No preview · Article · Feb 2011 · Journal of Biological Chemistry
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    Full-text · Article · Feb 2010 · New England Journal of Medicine
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    ABSTRACT: Mechanistic studies of acute pancreatitis require animal models because clinical material is generally not available during the early phases of the disease. Here we describe a protocol to induce biliary pancreatitis by retrogradely infusing bile acids into the pancreatic duct of anesthetized mice. The resulting model replicates events believed to be responsible for the onset of clinical biliary (i.e., gallstone) pancreatitis and creates highly reproducible pancreatitis with a severity that depends on the concentration of infused bile acid. Pancreatitis reaches its maximal level of severity within 24 h of induction, and it resolves over the subsequent week. This protocol enables the investigator to use genetically modified strains of mice, and it requires only relatively simple and easily learned techniques of small animal surgery. With practice and gentle technique, the surgery (from induction of anesthesia to completion of the infusion) can be completed within 25 min per animal.
    No preview · Article · Feb 2010 · Nature Protocol
  • Michael L. Steer

    No preview · Article · Nov 2009 · Gastroenterology
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    ABSTRACT: The mechanisms by which reflux of bile acids into the pancreas induces pancreatitis are unknown. We reasoned that key events responsible for this phenomenon might be mediated by Gpbar1, a recently identified and widely expressed G-protein-coupled, cell surface bile acid receptor. Acute pancreatitis was induced in wild-type and Gpbar1(-/-) mice by either retrograde ductal infusion of taurolithocholic acid-3-sulfate (TLCS) or supramaximal secretagogue stimulation with caerulein. In vitro experiments were performed in which acini obtained from wild-type and Gpbar1(-/-) mice were exposed to either submicellar concentrations of TLCS (200-500 microM) or a supramaximally stimulating concentration of caerulein (10 nM). Gpbar1 is expressed at the apical pole of acinar cells and its genetic deletion is associated with reduced hyperamylasemia, edema, inflammation, and acinar cell injury in TLCS-induced, but not caerulein-induced, pancreatitis. In vitro, genetic deletion of Gpbar1 is associated with markedly reduced generation of pathological calcium transients, intracellular activation of digestive zymogens, and cell injury when these responses are induced by exposure to TLCS, but not when they are induced by exposure to caerulein. Gpbar1 may play a critical role in the evolution of bile-acid-induced pancreatitis by coupling exposure to bile acids with generation of pathological intracellular calcium transients, intra-acinar cell zymogen activation, and acinar cell injury. Acute biliary pancreatitis may be a "receptor-mediated" disease and interventions that interfere with Gpbar1 function might prove beneficial in the treatment and/or prevention of biliary acute pancreatitis.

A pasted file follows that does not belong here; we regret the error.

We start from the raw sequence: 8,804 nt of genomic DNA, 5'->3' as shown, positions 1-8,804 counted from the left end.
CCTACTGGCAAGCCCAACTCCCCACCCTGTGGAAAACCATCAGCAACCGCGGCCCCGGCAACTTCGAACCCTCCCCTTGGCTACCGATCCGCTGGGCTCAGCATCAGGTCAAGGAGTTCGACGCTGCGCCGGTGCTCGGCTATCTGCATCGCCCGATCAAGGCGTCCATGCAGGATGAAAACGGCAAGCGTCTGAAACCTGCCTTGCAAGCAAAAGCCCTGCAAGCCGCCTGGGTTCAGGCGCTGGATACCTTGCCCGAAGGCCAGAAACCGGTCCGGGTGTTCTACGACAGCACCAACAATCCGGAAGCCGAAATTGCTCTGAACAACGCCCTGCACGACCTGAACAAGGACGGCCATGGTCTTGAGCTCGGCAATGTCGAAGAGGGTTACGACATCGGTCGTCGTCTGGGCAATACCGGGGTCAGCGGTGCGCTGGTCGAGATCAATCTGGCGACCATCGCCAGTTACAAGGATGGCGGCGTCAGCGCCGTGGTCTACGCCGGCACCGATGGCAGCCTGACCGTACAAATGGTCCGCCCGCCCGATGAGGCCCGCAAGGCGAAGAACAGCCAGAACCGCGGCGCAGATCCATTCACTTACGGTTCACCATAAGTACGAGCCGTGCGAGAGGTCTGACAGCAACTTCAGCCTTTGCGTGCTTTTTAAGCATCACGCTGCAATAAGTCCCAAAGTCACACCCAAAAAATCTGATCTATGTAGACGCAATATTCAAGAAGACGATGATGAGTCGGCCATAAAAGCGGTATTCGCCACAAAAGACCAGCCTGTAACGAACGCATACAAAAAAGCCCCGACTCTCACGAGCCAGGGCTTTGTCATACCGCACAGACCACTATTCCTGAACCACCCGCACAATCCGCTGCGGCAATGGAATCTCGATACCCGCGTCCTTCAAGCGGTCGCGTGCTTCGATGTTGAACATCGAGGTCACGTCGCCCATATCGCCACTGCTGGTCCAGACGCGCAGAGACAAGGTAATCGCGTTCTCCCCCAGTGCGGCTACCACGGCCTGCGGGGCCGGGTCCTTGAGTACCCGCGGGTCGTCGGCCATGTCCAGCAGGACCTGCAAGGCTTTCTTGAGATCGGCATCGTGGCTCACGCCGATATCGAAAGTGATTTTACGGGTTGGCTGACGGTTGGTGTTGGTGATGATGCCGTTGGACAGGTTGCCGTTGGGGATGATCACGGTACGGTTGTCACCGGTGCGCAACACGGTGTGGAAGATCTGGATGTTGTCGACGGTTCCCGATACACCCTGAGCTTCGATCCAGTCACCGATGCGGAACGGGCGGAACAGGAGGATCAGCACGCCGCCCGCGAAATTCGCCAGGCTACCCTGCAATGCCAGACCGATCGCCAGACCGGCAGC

Preview · Article · Nov 2009 · Gastroenterology

  • No preview · Article · Nov 2008 · Pancreas

  • No preview · Article · Nov 2008 · Pancreas
  • J. Laukkarinen · G. Perides · M. Steer

    No preview · Article · Nov 2008 · Pancreas